Steal From Your Heroes

“We want you to take from us. We want you, at first, to steal from us, because you can’t steal. You will take what we give you and you will put it in your own voice and that’s how you will find your voice. And that’s how you begin. And then one day someone will steal from you.”

Francis Ford Coppola

Being original doesn’t actually mean starting from scratch. That’s what it looks like on the surface. Dive into the water and see the iceberg for what it is — There aren’t actually any completely new ideas. There are only remixes and remasters. Pretty much everything you need to know has been told somewhere, some time ago. But it feels like it’s something new because it’s told in a way that it has never been told before.

To quote writer André Gide, “Everything that needs to be said has already been said. But, since no one was listening, everything must be said again.”

Musicians build their music on existing songs and change them to fit the culture of the young today.

Lawyers change old laws and rewrite them to tailor to contemporary needs.

All great and original figures in this world start by patterning themselves after their heroes. They steal from them.

That’s how we all learn anyway. We can’t learn without observing and emulating.

There is a difference, however, between stealing and imitating.

To steal is to take parts of their work and style that matter most to you, suit it to yourself, and improve on what it lacks.

To imitate is to simply, well, imitate. You’re not honoring their work. You’re simply ripping it off.

And by the way, stealing isn’t about stealing a style for the sake of stealing. It’s about stealing the thinking behind that style — So that you get a glimpse of how your heroes view(ed) the world.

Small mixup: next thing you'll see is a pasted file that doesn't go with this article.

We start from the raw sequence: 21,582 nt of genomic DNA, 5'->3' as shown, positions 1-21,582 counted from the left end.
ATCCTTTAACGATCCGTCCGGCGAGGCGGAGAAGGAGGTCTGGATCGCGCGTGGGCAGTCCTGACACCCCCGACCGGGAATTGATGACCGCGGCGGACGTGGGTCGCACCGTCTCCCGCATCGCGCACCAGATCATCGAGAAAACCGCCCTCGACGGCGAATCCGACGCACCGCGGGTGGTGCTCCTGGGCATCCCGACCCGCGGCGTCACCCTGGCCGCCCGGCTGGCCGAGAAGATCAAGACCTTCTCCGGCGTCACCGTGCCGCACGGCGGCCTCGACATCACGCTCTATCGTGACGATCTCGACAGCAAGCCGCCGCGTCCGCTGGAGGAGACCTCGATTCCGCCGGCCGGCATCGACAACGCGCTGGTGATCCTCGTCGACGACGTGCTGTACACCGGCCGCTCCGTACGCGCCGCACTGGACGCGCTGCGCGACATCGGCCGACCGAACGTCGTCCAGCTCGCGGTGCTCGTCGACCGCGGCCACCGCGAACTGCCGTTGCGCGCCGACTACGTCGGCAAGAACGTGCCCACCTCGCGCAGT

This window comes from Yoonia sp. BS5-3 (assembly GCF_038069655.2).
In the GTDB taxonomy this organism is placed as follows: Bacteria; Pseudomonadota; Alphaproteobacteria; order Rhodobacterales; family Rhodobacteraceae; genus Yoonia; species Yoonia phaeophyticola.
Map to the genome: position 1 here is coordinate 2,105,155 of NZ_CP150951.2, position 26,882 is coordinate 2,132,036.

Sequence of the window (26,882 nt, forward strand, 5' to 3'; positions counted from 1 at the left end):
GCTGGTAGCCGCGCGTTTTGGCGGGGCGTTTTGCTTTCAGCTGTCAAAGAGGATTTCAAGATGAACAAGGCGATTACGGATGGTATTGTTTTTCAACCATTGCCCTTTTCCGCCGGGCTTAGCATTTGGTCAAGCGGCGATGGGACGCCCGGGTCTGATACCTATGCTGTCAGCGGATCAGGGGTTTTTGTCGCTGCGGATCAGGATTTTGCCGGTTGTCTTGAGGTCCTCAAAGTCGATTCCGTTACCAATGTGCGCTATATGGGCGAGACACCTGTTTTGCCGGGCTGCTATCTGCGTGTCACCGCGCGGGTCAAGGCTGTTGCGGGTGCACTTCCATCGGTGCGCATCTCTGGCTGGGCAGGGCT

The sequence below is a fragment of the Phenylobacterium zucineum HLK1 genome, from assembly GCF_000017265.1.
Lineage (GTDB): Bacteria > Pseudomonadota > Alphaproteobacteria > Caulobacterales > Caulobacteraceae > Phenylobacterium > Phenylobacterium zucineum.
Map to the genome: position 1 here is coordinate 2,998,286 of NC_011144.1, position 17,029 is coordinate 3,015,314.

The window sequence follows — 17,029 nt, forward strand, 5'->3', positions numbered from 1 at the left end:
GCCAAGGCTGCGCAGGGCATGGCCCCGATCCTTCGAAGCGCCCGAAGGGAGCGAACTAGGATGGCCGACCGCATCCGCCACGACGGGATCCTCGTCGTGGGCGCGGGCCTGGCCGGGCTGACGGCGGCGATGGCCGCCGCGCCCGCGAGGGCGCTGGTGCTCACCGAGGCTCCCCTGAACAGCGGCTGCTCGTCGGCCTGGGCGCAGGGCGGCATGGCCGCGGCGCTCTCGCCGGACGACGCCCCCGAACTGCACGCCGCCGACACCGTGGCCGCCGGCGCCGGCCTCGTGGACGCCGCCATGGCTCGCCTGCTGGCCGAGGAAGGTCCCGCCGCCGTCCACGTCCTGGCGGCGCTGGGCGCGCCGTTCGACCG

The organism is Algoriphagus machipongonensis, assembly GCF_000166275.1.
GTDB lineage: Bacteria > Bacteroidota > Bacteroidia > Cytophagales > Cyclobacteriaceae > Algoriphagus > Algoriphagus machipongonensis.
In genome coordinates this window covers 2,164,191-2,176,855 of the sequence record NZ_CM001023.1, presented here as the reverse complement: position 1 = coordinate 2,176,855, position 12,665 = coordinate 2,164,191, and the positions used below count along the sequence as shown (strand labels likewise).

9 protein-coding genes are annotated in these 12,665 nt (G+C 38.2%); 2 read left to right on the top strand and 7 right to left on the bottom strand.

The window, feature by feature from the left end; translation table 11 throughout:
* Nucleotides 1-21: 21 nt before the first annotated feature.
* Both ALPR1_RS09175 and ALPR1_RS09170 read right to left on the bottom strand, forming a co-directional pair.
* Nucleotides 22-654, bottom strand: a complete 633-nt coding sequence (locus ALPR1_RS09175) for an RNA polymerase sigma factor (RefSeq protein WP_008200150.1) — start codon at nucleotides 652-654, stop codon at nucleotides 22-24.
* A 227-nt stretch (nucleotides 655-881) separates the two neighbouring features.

“Immature poets imitate; mature poets steal;

bad poets deface what they take,

and good poets make it into something better, or

at least something different. The good poet welds his theft

into a whole of feeling which is unique, utterly different from

that which it was torn.”

T.S. Eliot


I’ve been reading a lot about Bob Dylan.

Dylan has a knack for learning and picking up everything that interests him, from people’s mannerisms to their accents.


When I was a Dylan novice a couple of years ago, I thought he was probably one of the most original guys to have ever existed — The way he put his ideas across in his songs, the way he pissed off journalists by joking around and speaking in riddles with a cigarette in hand.

I thought he was the only person doing what he was doing. He was this poet-musician.

Little did I know that Woody Guthrie was Bob Dylan before Bob Dylan. Less famous, perhaps.

Guthrie was his biggest hero. Ever.

He learned all of his songs and sang them in folk bars. Guthrie’s autobiography was like his bible.

He dressed like how he dressed, smoked his cigarette like Guthrie, posed in pictures like Guthrie, and spoke and sang in Guthrie’s accent.

Guthrie (left), Dylan (right)

Dylan started writing his own songs by taking a Guthrie song, playing its melody and changing its lyrics as how he would have written it if the song were his.

But Dylan couldn’t be Guthrie. He was Bob Dylan. A different, unique soul, as is all of us. As time progressed, Guthrie’s flavors were still inherent in his work, but tweaked with Dylan’s own voice and personality. As it all evolved, Dylan became the Dylan we know now— It was a natural process. It’s a common story, too.

Austin Kleon, author of Steal Like An Artist related to basketball player Kobe Bryant :

“When Bryant stole a lot of those moves, he realized he couldn’t completely pull them off because he didn’t have the same body type as the guys he was thieving from. He had to adapt the moves to make them his own.”

As you see, nothing is completely original. It all starts with a hero that you admire and having your work based on theirs.

That’s what it means to stand on the shoulders of giants.

Since you can never be them, you will be you. If you do it right and well.

I’m gonna end this article with a quote by cartoonist Gary Panter.

“If you have one person you’re influenced by, everyone will say you’re the next whoever. But if you rip off a hundred people, everyone will say you’re so original!”




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